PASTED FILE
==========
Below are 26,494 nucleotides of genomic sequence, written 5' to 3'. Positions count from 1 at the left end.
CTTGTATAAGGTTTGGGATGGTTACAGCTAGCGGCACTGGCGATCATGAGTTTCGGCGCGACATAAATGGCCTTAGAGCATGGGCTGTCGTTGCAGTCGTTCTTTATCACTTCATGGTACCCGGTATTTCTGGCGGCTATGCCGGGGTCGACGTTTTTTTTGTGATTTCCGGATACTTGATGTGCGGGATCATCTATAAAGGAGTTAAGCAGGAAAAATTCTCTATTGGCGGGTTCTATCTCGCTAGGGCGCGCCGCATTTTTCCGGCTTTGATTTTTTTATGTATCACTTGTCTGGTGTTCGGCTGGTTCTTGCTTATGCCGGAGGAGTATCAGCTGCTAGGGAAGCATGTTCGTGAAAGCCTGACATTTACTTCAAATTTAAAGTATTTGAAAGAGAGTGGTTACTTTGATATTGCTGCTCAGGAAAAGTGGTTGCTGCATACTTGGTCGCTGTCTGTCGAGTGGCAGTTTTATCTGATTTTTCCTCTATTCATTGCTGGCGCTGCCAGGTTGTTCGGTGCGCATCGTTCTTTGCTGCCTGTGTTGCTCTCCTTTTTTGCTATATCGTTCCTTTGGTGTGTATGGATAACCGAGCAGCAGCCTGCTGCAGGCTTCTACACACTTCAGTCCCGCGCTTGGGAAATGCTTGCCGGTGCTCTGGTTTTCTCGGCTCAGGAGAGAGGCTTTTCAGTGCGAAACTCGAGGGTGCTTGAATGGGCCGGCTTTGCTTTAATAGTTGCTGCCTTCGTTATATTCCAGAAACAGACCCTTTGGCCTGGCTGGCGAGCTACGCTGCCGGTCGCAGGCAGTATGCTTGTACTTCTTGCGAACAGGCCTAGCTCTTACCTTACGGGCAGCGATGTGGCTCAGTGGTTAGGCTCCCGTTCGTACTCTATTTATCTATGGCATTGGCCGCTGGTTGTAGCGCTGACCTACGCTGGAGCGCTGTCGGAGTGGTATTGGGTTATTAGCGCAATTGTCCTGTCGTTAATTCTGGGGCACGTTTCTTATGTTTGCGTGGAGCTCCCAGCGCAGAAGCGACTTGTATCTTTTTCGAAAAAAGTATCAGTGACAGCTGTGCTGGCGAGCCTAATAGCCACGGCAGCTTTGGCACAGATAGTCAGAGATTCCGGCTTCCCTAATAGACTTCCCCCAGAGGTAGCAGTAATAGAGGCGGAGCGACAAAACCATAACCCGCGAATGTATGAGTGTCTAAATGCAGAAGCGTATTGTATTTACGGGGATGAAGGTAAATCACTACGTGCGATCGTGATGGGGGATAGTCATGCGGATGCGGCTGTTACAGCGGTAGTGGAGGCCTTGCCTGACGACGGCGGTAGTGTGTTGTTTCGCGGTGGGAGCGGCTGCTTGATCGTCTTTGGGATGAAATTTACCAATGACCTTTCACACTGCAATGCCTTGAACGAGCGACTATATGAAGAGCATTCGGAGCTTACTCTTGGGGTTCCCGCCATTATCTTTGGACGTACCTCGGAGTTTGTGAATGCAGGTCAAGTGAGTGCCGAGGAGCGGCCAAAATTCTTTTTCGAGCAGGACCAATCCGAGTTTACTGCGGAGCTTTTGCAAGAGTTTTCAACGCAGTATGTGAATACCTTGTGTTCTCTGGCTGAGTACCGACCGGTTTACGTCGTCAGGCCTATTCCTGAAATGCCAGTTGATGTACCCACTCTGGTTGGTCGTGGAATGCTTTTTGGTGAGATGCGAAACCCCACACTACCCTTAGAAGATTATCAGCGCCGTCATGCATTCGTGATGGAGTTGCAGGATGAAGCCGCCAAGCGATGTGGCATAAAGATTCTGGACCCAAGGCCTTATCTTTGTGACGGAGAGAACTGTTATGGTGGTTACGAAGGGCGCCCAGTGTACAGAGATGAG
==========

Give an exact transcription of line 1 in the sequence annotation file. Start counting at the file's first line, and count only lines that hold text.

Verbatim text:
Below are 26,494 nucleotides of genomic sequence, written 5' to 3'. Positions count from 1 at the left end.